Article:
San Antonio lawmaker returns to Texas as Democrats trickle back from Washington, DC

Rep. Philip Cortez will negotiate with Republicans on election legislation, lawmaker says

SAN ANTONIONOTE: Watch state Rep. Philip Cortez’s interview response from Wednesday’s Nightbeat in the video player above.

Although the Texas House still did not have its quorum on Wednesday, Democrats are slowly beginning to return to the Lone Star State after spending more than a week in Washington, D.C. to protest election legislation proposed by Republicans.

Rep. Jim Murphy, the chair of the Texas Republican Caucus, told reporters Wednesday that there are now 91 House members at the Capitol. The House needs 100 members in attendance in order to establish a quorum.

Among those who have returned to Texas is Rep. Philip Cortez, D-San Antonio.

“I proudly stood with my democratic colleagues and left Texas to ensure House Bill 3 would not be approved as introduced. A small working group of Democrats decided to begin active discussions here in Austin on improving HB 3 and asked that I return to establish open communication lines,” Cortez said in a statement about his return. “I returned to Texas to try to engage in good faith dialogue about the aspects of the bill that I, and others, think are harmful. We need to fight this battle on parallel tracks in Texas and Washington D.C. with one goal in mind: full and open access to voting for all Texans.”

Cortez’s return was also confirmed by Rep. Andrew Murr, who authored House Bill 3, the voting bill.

“While he was in Washington, Rep. Cortez and I had very frank, candid discussions about the concerns he and his Democrat colleagues have with House Bill 3,” Murr said. “Rep. Cortez is now back in Austin and we will continue to have serious, thoughtful conversations about House Bill 3. Phil Cortez and I will likely never see eye-to-eye on this election legislation, but he will have a seat at the table to fight for his district because he is willing to defend their beliefs in the chamber of the Texas House.”

However, Texas Democrats still in Washington DC took issue with Cortez’s characterization of his return. Rep. Gina Hinojosa, D-Austin, said Cortez decided to return “without speaking to the Dem delegation.”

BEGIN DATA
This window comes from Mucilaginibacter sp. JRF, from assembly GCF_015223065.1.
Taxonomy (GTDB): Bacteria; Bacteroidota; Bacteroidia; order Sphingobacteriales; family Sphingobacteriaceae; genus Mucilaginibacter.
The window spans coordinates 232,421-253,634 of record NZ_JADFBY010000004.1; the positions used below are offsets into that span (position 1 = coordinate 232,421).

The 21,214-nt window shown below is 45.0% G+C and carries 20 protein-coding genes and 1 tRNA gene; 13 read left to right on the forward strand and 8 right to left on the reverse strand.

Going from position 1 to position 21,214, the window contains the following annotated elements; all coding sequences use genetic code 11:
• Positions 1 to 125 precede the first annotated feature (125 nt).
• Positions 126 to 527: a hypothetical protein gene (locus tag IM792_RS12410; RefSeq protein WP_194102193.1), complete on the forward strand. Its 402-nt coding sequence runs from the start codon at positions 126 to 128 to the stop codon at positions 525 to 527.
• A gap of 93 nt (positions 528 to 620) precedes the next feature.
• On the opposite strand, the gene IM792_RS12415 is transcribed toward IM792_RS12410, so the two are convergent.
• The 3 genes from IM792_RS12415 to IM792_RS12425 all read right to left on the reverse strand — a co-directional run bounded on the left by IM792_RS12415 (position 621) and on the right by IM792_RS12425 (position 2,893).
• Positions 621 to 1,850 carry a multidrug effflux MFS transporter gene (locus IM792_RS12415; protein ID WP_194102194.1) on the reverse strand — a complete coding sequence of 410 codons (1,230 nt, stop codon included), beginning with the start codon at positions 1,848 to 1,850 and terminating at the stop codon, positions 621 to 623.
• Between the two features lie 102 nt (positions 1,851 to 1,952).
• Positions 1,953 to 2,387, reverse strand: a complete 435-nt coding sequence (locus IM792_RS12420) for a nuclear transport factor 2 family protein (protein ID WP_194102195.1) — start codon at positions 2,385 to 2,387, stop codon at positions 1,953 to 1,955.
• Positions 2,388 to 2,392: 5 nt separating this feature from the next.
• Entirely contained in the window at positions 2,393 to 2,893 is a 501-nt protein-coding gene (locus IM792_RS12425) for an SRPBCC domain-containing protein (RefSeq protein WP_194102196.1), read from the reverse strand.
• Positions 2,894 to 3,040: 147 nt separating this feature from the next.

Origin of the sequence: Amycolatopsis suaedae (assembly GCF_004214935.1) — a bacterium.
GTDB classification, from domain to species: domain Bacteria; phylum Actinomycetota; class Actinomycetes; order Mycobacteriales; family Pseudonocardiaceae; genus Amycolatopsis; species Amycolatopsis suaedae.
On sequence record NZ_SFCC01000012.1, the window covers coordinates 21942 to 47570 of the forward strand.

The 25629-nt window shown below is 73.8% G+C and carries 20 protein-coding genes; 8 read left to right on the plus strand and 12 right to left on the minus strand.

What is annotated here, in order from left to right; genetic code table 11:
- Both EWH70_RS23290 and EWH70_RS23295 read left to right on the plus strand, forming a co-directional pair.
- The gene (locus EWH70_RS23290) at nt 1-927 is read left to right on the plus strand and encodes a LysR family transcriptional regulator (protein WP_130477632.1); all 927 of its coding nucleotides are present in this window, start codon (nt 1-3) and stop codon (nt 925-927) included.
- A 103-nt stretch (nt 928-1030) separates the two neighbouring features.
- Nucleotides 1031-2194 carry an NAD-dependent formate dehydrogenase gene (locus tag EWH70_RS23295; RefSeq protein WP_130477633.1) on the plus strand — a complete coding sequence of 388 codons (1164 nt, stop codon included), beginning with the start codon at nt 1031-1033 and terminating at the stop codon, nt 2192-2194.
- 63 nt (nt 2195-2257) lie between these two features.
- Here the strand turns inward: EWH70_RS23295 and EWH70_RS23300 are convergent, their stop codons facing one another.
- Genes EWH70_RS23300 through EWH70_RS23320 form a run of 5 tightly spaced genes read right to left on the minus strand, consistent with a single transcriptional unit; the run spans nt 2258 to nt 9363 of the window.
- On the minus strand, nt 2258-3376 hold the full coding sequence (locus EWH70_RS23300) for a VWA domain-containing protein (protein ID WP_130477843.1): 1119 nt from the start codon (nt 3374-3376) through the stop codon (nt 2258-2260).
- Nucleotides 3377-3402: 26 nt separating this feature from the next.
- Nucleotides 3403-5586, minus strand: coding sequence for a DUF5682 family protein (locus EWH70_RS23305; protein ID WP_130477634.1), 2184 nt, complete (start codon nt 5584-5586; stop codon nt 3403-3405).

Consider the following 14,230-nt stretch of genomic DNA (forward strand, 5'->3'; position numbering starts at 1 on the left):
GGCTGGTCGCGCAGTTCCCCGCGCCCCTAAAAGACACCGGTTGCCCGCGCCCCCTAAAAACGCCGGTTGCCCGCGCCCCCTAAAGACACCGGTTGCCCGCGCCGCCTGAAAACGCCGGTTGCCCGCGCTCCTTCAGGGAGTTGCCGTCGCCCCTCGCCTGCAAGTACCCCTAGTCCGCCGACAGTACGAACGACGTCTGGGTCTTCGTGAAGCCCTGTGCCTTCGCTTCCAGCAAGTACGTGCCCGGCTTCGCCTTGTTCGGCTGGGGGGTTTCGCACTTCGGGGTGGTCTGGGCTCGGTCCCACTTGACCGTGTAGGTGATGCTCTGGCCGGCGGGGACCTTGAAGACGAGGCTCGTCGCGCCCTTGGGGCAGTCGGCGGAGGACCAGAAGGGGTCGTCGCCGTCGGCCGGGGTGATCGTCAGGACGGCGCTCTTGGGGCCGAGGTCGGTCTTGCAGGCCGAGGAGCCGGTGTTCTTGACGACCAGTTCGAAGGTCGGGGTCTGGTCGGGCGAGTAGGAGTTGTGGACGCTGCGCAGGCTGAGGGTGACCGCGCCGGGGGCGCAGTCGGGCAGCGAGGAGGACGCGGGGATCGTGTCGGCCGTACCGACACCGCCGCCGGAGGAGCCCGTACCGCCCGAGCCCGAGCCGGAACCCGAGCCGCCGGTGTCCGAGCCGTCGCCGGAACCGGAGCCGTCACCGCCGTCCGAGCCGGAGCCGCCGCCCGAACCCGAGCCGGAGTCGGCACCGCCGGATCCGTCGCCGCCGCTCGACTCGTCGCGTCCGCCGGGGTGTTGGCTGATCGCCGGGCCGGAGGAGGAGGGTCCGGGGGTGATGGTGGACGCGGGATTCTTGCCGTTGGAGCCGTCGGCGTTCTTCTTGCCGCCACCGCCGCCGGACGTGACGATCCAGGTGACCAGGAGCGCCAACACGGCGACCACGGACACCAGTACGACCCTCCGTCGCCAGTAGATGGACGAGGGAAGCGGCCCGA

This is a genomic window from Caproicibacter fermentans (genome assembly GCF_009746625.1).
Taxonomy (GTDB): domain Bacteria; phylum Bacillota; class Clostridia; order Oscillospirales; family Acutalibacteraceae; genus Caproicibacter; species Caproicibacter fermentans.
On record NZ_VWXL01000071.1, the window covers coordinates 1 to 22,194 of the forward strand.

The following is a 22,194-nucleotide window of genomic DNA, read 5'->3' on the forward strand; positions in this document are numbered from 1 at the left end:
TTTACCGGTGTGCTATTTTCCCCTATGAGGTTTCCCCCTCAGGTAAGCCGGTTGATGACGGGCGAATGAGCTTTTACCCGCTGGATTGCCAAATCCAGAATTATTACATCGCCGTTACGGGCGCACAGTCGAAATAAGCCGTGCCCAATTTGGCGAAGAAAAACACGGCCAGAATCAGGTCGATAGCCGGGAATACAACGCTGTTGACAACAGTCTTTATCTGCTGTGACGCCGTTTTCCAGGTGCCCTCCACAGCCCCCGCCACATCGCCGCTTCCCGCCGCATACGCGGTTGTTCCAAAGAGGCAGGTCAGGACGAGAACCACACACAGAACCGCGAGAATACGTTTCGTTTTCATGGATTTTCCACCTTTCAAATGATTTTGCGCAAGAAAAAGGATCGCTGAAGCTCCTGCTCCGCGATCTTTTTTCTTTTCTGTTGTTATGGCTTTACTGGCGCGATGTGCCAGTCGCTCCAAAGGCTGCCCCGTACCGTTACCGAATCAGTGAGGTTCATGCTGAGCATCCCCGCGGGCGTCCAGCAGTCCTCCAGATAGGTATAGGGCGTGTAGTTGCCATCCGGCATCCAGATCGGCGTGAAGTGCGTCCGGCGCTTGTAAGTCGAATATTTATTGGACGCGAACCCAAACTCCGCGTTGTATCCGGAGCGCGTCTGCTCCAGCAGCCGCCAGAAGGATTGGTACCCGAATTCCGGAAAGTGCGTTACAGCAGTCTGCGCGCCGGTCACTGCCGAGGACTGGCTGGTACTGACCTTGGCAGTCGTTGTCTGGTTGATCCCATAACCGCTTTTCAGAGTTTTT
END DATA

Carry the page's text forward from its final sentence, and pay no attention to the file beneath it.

Rep. Diego Bernal, D-San Antonio, in a written statement, says Cortez violated the commitments made to his fellow lawmakers.

“The Bexar delegation all made commitments to each other, face-to-face. Phil violated that. He left under cover of night without telling us. Disappeared. He knew what he was doing.”

Fellow Democrat Rep. Ina Minjarez, who also represents parts of San Antonio, called Cortez a defector for leaving their walkout.

“I am disappointed to see Representative Cortez turning his back on these convictions,” Minjarez said. “Though I cannot speak to what led to his decision, it is disheartening to think that some representatives might value a gavel over protecting the voting rights of all Texans. Despite his defection, I continue to stand firm in my resolve to continue the fight for every Texan and every citizen to vote freely and accessibly. There is nothing I wouldn’t do to protect our democracy and the people’s right to vote.”

Democrats took chartered planes to Washington last week, denying the Texas Legislature of the two-thirds quorum needed to pass legislation. The lawmakers took their appeal to the United States Congress, urging the Senate to pass federal election legislation that they say would undo many controversial proposals put forth in the Texas voting bill.

Rep. Trey Martinez-Fischer, D-San Antonio, said Tuesday that he and his fellow lawmakers plan to stay in Washington until Aug. 7, when the special session is set to end.

If passed, HB-3 would allow more access to partisan poll watchers, prohibit drive-thru and 24-hour voting locations and implement new voter identification requirements on absentee voters, among other provisions. Critics say the bill would also make it harder for people with disabilities to vote, while proponents say the bill strengthens election integrity and security.

Shortly before flying to DC, Cortez told KSAT 12 News that Democrats resorted to the walkout to stand up for Texans’ voting rights.

“It’s important that we preserve the rights of all Texans to have access to the ballot,” Cortez said from the plane during a Zoom call last week. “So this is important that we take whatever steps are necessary to ensure that no bills, no laws are passed that in any way, prohibit or discourage people from coming out to vote.”

Cortez spoke with KSAT on Wednesday, saying he came back to spark new negotiation talks with lawmakers across the aisle.

“I came back strictly to have these open communication lines discussions, negotiations. Had the opportunity not been there to begin this dialogue and these discussions, I would have stayed in D.C.,” he said.

Cortez also said, “It’s important that any issue, especially a controversial one like this -- that we have different tracks that we’re taking to address the issue.”

See Cortez’s Nightbeat interview in the player above.

Democrats were going to have to come home eventually, as the Senate remains unable to pass election legislation, said Jon Taylor, a political science professor with the University of Texas at San Antonio.

The election bill is not the only legislation being considered by the Texas Legislature. There are other issues on the special session agenda — like teacher retirement pay and funding for the Texas Legislature.

“They’ll want to come back for those,” Taylor said.